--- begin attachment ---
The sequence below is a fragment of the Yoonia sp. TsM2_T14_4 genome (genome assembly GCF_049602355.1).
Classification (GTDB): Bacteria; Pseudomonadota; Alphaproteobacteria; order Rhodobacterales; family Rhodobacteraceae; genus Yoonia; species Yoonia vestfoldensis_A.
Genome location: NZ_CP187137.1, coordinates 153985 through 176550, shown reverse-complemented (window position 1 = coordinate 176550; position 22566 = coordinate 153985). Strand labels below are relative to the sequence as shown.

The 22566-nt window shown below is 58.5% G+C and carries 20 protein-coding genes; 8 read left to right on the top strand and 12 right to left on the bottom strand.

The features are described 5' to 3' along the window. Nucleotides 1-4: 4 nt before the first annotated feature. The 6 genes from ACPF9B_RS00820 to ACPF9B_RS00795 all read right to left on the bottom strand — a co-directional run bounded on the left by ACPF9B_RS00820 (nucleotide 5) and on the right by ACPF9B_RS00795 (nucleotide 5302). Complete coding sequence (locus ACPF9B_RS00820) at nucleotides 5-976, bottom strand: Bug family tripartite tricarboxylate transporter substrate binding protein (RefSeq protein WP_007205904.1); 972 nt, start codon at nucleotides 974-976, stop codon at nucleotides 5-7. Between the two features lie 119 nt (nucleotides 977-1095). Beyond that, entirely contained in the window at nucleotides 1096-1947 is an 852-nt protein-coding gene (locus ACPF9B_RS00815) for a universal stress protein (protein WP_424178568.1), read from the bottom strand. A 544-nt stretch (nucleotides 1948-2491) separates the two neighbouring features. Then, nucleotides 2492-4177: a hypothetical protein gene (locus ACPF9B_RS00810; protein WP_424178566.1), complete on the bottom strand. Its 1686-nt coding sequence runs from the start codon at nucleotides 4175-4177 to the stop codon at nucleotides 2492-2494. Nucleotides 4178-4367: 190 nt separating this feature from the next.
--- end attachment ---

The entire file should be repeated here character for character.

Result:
The sequence below is a fragment of the Yoonia sp. TsM2_T14_4 genome (genome assembly GCF_049602355.1).
Classification (GTDB): Bacteria; Pseudomonadota; Alphaproteobacteria; order Rhodobacterales; family Rhodobacteraceae; genus Yoonia; species Yoonia vestfoldensis_A.
Genome location: NZ_CP187137.1, coordinates 153985 through 176550, shown reverse-complemented (window position 1 = coordinate 176550; position 22566 = coordinate 153985). Strand labels below are relative to the sequence as shown.

The 22566-nt window shown below is 58.5% G+C and carries 20 protein-coding genes; 8 read left to right on the top strand and 12 right to left on the bottom strand.

The features are described 5' to 3' along the window. Nucleotides 1-4: 4 nt before the first annotated feature. The 6 genes from ACPF9B_RS00820 to ACPF9B_RS00795 all read right to left on the bottom strand — a co-directional run bounded on the left by ACPF9B_RS00820 (nucleotide 5) and on the right by ACPF9B_RS00795 (nucleotide 5302). Complete coding sequence (locus ACPF9B_RS00820) at nucleotides 5-976, bottom strand: Bug family tripartite tricarboxylate transporter substrate binding protein (RefSeq protein WP_007205904.1); 972 nt, start codon at nucleotides 974-976, stop codon at nucleotides 5-7. Between the two features lie 119 nt (nucleotides 977-1095). Beyond that, entirely contained in the window at nucleotides 1096-1947 is an 852-nt protein-coding gene (locus ACPF9B_RS00815) for a universal stress protein (protein WP_424178568.1), read from the bottom strand. A 544-nt stretch (nucleotides 1948-2491) separates the two neighbouring features. Then, nucleotides 2492-4177: a hypothetical protein gene (locus ACPF9B_RS00810; protein WP_424178566.1), complete on the bottom strand. Its 1686-nt coding sequence runs from the start codon at nucleotides 4175-4177 to the stop codon at nucleotides 2492-2494. Nucleotides 4178-4367: 190 nt separating this feature from the next.